Oyster scientists say they remain more than two years away from answering key questions about the impact of introducing a nonnative oyster in the Chesapeake, and they caution that some important issues are getting little evaluation.

A survey of the more than three dozen scientists currently engaged in Crassostrea ariakensis research found that only one of 22 issues considered to be a “high” or “moderate” priority has been adequately addressed to date.

Some important studies will probably not be completed—and results analyzed—before the end of 2008, according to the survey, which was completed by the Bay Program’s Scientific and Technical Advisory Committee. That would keep pace with the time frame established when STAC outlined a five-year research program at a workshop in December 2003.

“The consensus was that at the end of the five-year research period, there would be a reasonable body of information from which to make a decision,” said Denise Breitburg, a scientist with the Smithsonian Environmental Research Center and vice-chair of STAC.

Since establishing research priorities, much of the work has been funded by the Maryland Department of Natural Resources and the National Oceanic and Atmospheric Administration’s Chesapeake Bay Office. Many of the projects, though, require multiple years of work, or results of previous studies, before they can be completed.

Jamie King, a biologist with NOAA’s Bay Office, said the projects that would be supported for the final year of the agency’s three-year C. ariakensis research program will be announced in September. Work on some of those projects probably won’t be completed until early 2008, she said. Analyses of the results could take several months or longer.

The time frame predicted by STAC is a year and a half later than the anticipated release of a draft environmental impact statement examining the risks and benefits of releasing nonnative oysters in the Bay. After a series of delays, the Army Corps of Engineers and the states of Maryland and Virginia in June said they anticipated releasing a draft EIS for public review next May.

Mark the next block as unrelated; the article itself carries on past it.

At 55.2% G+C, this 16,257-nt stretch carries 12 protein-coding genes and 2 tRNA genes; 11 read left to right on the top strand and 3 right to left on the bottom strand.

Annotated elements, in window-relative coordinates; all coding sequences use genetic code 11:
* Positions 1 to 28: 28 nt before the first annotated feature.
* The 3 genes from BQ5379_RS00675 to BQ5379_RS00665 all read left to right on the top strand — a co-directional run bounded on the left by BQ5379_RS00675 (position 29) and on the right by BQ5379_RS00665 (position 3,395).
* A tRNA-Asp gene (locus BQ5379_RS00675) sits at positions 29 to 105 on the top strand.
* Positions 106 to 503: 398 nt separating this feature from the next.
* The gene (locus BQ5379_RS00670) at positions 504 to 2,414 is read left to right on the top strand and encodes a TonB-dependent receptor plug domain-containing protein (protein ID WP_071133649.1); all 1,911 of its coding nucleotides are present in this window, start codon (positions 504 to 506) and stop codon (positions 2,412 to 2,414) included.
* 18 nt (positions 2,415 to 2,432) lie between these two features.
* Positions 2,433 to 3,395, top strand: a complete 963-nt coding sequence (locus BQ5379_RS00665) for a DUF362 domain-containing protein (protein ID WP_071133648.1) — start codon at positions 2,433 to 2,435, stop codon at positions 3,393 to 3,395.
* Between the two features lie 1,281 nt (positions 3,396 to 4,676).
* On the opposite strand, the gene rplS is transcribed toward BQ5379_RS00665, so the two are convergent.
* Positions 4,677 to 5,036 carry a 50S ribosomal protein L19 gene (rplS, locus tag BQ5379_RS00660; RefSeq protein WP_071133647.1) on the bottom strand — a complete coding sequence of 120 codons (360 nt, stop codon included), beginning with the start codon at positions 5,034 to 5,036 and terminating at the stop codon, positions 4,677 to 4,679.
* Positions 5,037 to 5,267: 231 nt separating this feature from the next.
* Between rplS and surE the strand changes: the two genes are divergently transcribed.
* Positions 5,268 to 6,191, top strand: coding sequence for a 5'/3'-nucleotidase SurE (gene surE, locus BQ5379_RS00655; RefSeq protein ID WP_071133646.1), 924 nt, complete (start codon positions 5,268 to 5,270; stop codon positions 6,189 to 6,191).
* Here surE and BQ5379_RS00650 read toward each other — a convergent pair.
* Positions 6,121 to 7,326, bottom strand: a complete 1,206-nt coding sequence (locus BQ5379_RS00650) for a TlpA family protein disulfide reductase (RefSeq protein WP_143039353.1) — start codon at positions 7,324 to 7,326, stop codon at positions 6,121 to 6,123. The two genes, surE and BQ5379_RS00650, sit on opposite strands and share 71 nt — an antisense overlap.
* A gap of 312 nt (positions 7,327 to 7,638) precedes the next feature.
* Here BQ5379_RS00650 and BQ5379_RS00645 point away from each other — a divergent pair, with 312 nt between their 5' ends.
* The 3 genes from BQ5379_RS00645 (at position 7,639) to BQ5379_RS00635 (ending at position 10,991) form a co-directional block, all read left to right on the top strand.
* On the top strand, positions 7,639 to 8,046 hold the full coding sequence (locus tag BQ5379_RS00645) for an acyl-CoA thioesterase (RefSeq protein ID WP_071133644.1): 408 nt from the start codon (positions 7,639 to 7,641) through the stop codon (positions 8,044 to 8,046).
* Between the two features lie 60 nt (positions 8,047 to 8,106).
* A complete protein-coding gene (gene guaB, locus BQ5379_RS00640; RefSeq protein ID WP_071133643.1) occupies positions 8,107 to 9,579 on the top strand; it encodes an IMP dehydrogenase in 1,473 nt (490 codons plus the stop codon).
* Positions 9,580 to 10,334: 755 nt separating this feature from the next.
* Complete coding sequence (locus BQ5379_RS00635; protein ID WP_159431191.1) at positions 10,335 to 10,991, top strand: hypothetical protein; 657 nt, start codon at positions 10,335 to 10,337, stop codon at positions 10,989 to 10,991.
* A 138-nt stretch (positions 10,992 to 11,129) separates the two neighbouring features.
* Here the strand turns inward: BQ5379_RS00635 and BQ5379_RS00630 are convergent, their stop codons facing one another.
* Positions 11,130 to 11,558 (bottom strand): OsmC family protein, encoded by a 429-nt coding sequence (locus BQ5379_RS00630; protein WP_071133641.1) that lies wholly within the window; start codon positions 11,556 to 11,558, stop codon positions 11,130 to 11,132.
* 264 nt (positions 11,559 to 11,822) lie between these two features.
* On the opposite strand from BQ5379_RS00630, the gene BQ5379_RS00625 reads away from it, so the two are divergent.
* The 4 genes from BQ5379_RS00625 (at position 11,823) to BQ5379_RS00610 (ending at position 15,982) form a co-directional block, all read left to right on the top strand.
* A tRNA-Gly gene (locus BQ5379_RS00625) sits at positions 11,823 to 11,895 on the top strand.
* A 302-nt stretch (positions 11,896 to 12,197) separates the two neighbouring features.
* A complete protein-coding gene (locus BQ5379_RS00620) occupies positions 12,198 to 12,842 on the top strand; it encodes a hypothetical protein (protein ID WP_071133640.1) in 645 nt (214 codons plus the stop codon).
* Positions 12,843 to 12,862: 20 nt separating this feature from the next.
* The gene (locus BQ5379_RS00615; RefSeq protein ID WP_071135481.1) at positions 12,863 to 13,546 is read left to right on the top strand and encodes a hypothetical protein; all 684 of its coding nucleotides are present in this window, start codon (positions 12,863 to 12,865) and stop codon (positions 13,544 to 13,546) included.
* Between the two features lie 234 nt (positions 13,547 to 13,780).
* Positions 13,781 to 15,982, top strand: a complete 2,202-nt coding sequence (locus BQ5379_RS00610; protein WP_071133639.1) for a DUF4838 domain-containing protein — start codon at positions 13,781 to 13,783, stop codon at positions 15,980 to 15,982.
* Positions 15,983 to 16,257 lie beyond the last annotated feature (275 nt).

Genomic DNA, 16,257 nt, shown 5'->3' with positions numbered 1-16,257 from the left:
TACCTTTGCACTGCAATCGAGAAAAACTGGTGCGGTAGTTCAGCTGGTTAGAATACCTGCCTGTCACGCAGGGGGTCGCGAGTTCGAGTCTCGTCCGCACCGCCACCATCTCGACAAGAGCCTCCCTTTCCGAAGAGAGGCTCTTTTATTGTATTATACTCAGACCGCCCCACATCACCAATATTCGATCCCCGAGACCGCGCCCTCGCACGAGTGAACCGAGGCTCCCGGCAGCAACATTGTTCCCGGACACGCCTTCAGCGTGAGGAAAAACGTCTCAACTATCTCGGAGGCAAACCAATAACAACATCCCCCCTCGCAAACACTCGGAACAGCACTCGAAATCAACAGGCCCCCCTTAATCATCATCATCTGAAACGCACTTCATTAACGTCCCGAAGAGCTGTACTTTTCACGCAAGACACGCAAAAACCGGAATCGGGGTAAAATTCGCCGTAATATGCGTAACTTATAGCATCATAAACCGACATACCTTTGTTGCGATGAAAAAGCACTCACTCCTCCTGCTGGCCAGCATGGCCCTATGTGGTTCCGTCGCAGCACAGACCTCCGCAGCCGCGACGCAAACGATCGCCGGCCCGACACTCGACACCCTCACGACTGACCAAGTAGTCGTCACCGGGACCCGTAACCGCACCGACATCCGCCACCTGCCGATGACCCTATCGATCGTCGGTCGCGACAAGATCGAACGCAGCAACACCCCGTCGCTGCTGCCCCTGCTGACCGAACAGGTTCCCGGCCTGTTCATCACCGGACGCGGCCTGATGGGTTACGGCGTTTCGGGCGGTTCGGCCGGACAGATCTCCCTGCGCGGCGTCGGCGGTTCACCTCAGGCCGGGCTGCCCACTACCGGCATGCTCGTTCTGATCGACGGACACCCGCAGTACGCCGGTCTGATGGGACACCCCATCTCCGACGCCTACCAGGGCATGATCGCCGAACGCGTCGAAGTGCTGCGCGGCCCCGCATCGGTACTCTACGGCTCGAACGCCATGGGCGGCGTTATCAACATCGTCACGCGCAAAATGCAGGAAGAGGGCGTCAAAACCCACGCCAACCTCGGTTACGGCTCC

In announcing the time frame in June, state officials said any work not completed by May could be used to update strategies later. C. ariakensis, a native of China, has been shown to be resistant to the diseases MSX and dermo, which plague native oysters, but little is known about the species and scientists say it is difficult to predict how it would perform in the Bay.

The EIS is examining the potential of an outright introduction of breeding C. ariakensis, as well as a variety of options, including limiting C. ariakensis to aquaculture, or enhancing restoration efforts with native oysters.

But the STAC survey, which was released in August, found that research on several key areas is still in the early stages. For example, questions remain about the timing and rate of reproduction by C. ariakensis and the native C. virginica under various conditions. If they reproduce at the same time, they may interfere with each other.

Another question of concern still in early research stages is understanding whether C. ariakensis—which accumulates but does not succumb to dermo—may increase the rate of disease transmission to the native species, which is highly susceptible to dermo infections.

Some issues identified by the scientists in 2003 have gotten little attention. For instance, little work has been done to understand how C. ariakensis may perform and what risks it might pose outside the Bay, even though scientists have said any introduction in the Chesapeake would ultimately lead to populations in other coastal areas.

In addition, few studies have examined genetic differences among C. ariakensis subpopulations in China. Although the states have proposed introducing the so-called “Oregon strain” oysters, which was accidently brought to the West Coast several decades ago, scientists say that group includes too few individuals from which to build a new Bay population.

They say those already here would need to be augmented with additional ones from China. But the oysters have genetic differences from place to place, and it’s not known if all would perform the same as those now being tested. “We have no idea whether the risks or benefits of other C. ariakensis would differ from the Oregon C. ariakensis currently under study,” Breitburg said

One of the reasons for past postponements of the EIS was a delay in completing several new computer models that will be used to evaluate oyster management alternatives. In June, state officials said significant progress had been made in model development.

But, Breitburg said, the information needed by the model won’t be available until the research is done. “Having the code and structure of the model completed is a completely different issue than whether or not there is sufficient data to put into the model,” she said. “The issue is whether the predictions of those models are going to be ready for use by management.”

The report is available on the Internet at www.chesapeake.org/stac/workshop.html#OY.